Skip to main content
social media infographic

(This is the first in a series of three posts which will explore engaging undergraduate and graduate students through social media. These posts are based on a study conducted by Hanover Research.)

By Beth McGough, Social Media Manager, ProQuest

Part 1: Use of social media

It is no surprise that undergraduate and graduate students are deeply engaged in social media activities. Nearly 30% of respondents report visiting social media sites 4-6 times a day. Our study found that 98% of students use Facebook. That is followed by Twitter, where 51% of undergraduate students, and 42% of graduate students, tweet.

Among other sites, LinkedIn and Google+ were used by 40% and 31% of graduate students respectively. In the “Other” category, students mentioned sites for file-sharing, and public or school-hosted sites devoted to academics.

When asked how social media is used for specific, research-related tasks, the most common use was to connect with other students to ask questions and share research. Facebook was the most commonly used site for academic tasks.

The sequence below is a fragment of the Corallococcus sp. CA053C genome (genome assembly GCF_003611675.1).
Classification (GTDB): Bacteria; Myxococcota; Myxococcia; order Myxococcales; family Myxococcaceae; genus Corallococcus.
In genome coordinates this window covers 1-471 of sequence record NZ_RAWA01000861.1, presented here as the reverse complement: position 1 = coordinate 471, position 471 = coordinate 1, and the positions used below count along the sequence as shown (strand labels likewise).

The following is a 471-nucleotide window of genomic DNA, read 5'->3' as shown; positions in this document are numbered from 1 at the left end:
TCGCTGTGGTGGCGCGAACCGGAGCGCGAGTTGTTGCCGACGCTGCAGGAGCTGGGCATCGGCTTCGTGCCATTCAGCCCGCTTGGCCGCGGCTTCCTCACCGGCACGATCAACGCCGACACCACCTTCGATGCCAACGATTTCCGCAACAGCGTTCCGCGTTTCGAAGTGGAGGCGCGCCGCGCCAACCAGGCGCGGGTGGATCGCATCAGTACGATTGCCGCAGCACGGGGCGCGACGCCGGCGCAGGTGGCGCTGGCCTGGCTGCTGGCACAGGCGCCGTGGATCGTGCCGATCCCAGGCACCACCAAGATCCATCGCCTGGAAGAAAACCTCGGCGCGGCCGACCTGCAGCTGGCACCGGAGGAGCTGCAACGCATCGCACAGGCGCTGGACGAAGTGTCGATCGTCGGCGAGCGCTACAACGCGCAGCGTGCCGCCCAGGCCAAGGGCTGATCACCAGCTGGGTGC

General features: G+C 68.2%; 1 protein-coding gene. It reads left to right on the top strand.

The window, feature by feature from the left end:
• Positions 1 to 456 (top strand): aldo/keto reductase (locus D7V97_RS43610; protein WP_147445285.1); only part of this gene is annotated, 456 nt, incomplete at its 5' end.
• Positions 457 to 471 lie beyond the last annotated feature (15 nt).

Social media is used less often for reaching librarians, faculty, and instructors. This could be because students communicate through other means such as email, live chat, and university-hosted tools. The study later reveals students are open to communicating with librarians through social media; more on that in a later post.

What can librarians take away from this portion of the study?• The library should be available through the sites students are using most to communicate. Consider establishing a presence on Twitter and Facebook, if the library has not already done so.• Post regularly to these sites. Library-related updates are a great way to start.• Follow and Like other organizations at your university and develop a reciprocal information sharing relationship to provide additional avenues for the library to promote its services.

The second installment of this blog series will be published next week.

Additional Resources:

For a more in-depth look at the Hanover study, download the Engaging Students through Social Media whitepaper, and view the "Engaging Students through Social Media" presentation given at Internet Librarian 2013.

Click here to see the entire infographic.

 

29 Oct 2013

Related Posts

Library Content Marketing, Part 1 – Learning from Business

This is the first in a three-part series on content marketing in the library. Let's begin by looking at how businesses are using content marketing to reach consumers.…

Learn More

Facebook ads… for a library?

Why should a library consider running Facebook ads?…

Learn More

Colonialism and Conflict: Colonial State Papers and British Periodicals (Part 2: British Periodicals)

Over 350 years of British colonial activity and its associated conflicts are documented in two ProQuest historical collections — Colonial State Papers and British Periodicals. The former presents documents pertaining to the administration of…

Learn More

Search the Blog

Archive

Follow